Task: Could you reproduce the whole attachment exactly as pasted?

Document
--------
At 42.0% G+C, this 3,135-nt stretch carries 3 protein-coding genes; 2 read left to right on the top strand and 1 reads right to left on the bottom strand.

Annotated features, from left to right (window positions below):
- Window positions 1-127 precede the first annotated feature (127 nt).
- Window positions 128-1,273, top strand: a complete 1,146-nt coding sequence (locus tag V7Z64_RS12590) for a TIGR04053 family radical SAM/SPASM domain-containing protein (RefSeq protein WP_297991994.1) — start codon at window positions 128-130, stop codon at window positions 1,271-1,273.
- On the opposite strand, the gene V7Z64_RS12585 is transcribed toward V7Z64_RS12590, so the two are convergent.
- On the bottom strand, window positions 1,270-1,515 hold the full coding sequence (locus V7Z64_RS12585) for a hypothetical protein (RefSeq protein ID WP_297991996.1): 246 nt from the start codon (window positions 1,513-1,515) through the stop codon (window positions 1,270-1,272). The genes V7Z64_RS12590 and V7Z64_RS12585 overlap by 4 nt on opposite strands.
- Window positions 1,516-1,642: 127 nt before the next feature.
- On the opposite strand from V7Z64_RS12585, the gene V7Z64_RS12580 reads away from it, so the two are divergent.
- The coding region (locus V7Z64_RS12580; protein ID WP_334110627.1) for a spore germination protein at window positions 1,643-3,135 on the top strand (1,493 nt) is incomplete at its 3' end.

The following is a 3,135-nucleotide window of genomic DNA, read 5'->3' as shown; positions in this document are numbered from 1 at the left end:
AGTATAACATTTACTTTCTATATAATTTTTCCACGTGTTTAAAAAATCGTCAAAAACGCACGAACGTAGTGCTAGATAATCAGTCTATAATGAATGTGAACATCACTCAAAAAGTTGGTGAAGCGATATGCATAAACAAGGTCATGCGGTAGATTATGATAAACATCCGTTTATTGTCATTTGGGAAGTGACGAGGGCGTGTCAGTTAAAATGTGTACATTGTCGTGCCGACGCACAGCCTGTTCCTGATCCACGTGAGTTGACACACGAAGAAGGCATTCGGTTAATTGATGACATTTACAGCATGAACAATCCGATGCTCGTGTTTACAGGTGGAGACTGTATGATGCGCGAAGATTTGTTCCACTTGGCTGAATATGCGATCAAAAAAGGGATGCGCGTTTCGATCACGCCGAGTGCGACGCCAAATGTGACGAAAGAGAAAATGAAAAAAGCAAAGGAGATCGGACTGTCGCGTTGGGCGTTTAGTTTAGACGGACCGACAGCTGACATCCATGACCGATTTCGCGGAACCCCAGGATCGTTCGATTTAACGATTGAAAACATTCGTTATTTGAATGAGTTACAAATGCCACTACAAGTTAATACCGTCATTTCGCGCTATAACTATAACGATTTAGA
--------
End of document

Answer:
At 42.0% G+C, this 3,135-nt stretch carries 3 protein-coding genes; 2 read left to right on the top strand and 1 reads right to left on the bottom strand.

Annotated features, from left to right (window positions below):
- Window positions 1-127 precede the first annotated feature (127 nt).
- Window positions 128-1,273, top strand: a complete 1,146-nt coding sequence (locus tag V7Z64_RS12590) for a TIGR04053 family radical SAM/SPASM domain-containing protein (RefSeq protein WP_297991994.1) — start codon at window positions 128-130, stop codon at window positions 1,271-1,273.
- On the opposite strand, the gene V7Z64_RS12585 is transcribed toward V7Z64_RS12590, so the two are convergent.
- On the bottom strand, window positions 1,270-1,515 hold the full coding sequence (locus V7Z64_RS12585) for a hypothetical protein (RefSeq protein ID WP_297991996.1): 246 nt from the start codon (window positions 1,513-1,515) through the stop codon (window positions 1,270-1,272). The genes V7Z64_RS12590 and V7Z64_RS12585 overlap by 4 nt on opposite strands.
- Window positions 1,516-1,642: 127 nt before the next feature.
- On the opposite strand from V7Z64_RS12585, the gene V7Z64_RS12580 reads away from it, so the two are divergent.
- The coding region (locus V7Z64_RS12580; protein ID WP_334110627.1) for a spore germination protein at window positions 1,643-3,135 on the top strand (1,493 nt) is incomplete at its 3' end.

The following is a 3,135-nucleotide window of genomic DNA, read 5'->3' as shown; positions in this document are numbered from 1 at the left end:
AGTATAACATTTACTTTCTATATAATTTTTCCACGTGTTTAAAAAATCGTCAAAAACGCACGAACGTAGTGCTAGATAATCAGTCTATAATGAATGTGAACATCACTCAAAAAGTTGGTGAAGCGATATGCATAAACAAGGTCATGCGGTAGATTATGATAAACATCCGTTTATTGTCATTTGGGAAGTGACGAGGGCGTGTCAGTTAAAATGTGTACATTGTCGTGCCGACGCACAGCCTGTTCCTGATCCACGTGAGTTGACACACGAAGAAGGCATTCGGTTAATTGATGACATTTACAGCATGAACAATCCGATGCTCGTGTTTACAGGTGGAGACTGTATGATGCGCGAAGATTTGTTCCACTTGGCTGAATATGCGATCAAAAAAGGGATGCGCGTTTCGATCACGCCGAGTGCGACGCCAAATGTGACGAAAGAGAAAATGAAAAAAGCAAAGGAGATCGGACTGTCGCGTTGGGCGTTTAGTTTAGACGGACCGACAGCTGACATCCATGACCGATTTCGCGGAACCCCAGGATCGTTCGATTTAACGATTGAAAACATTCGTTATTTGAATGAGTTACAAATGCCACTACAAGTTAATACCGTCATTTCGCGCTATAACTATAACGATTTAGA